Adam also goes full Prince and the Pauper by impersonating Anthony in front of Helen. Even though this deception doesn’t fool Helen, she still goes along with this act. After all, it’s not every day you get to sleep with your husband’s doppelganger. Adam gets some deceptive sex, Anthony doesn’t succeed in seducing Mary. She can tell something is up and that this man is not really her husband. It could be his demeanor or it could be his wedding ring mark. It’s hard to say.

Anthony’s date goes from bad to worse when he argues with Mary on the car ride home. They argue so hard that they crash and likely die. Worst date ever.

The following morning, Adam confesses to Helen that he lied to her. But since Helen still loves this man who is honest with his feelings and cuddles in bed, Adam gets the green light for round two. This life seems great to Adam and he decides to stay as Anthony. But is it a good life? On the plus side, the letter from the talent agency seems to signal that bigger roles are on the horizon. The bad news is he might now be living with a giant tarantula instead of Helen. The reserved look and tired sigh signals that this all might have been a wash, where his life doesn’t turn out better, but doomed once again to a pattern.

 

Who is the Real Man?

Enemy ending explained
Source: Variety

Enemy poses the characters of Adam and Anthony as one and the same, but with key differences. One is brash and deceptive while the other is mundane and emotional. These clashing personalities lead the viewer into believing one of them is the true self while the other is the alter ego. But much like that typical scene when encountering doppelgangers and trying to decide which evil one to shoot, we never know which is which. Does Adam’s mundanity make him the more believable person on the surface, or is he just the tamer alter ego of what Anthony wants to be? Denis Villenueve doesn’t give the audience an easy answer. While some narratives make it clear by the end who was real and who was imaginary, there is no clear winner of reality in the battle of Adam versus Anthony.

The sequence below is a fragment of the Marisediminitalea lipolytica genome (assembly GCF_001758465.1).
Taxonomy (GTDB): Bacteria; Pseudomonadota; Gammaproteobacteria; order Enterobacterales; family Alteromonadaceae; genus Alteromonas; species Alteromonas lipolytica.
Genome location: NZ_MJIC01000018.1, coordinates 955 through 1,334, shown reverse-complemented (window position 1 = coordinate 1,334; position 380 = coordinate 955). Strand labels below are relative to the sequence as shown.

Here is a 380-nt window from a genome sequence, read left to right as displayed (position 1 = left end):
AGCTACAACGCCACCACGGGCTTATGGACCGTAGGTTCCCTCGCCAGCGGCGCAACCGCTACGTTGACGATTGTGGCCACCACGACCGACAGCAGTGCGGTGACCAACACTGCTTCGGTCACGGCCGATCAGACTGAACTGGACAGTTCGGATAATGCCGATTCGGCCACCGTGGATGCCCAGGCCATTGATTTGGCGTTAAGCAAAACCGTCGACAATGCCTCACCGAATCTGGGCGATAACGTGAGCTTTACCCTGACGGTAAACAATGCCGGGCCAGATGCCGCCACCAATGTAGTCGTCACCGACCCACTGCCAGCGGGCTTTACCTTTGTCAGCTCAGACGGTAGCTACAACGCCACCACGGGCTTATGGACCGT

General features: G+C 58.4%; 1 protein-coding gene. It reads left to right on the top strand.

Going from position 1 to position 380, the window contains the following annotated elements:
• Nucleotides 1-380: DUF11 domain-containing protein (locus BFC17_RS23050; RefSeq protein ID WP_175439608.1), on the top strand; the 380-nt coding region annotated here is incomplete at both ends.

If anything, Adam and Anthony might be the exact same person. There are clues we can follow in the film that suggest this theory. Consider that Anthony has a photograph of himself posing with his wife, while Adam has the same photo of himself, but torn in half. Consider also that Helen seems aware of a stranger like Adam and accepts this doppelganger into her life way too easily. From this framing, it would seem to suggest that Anthony is the real person and Adam is the alter ego, living a double life.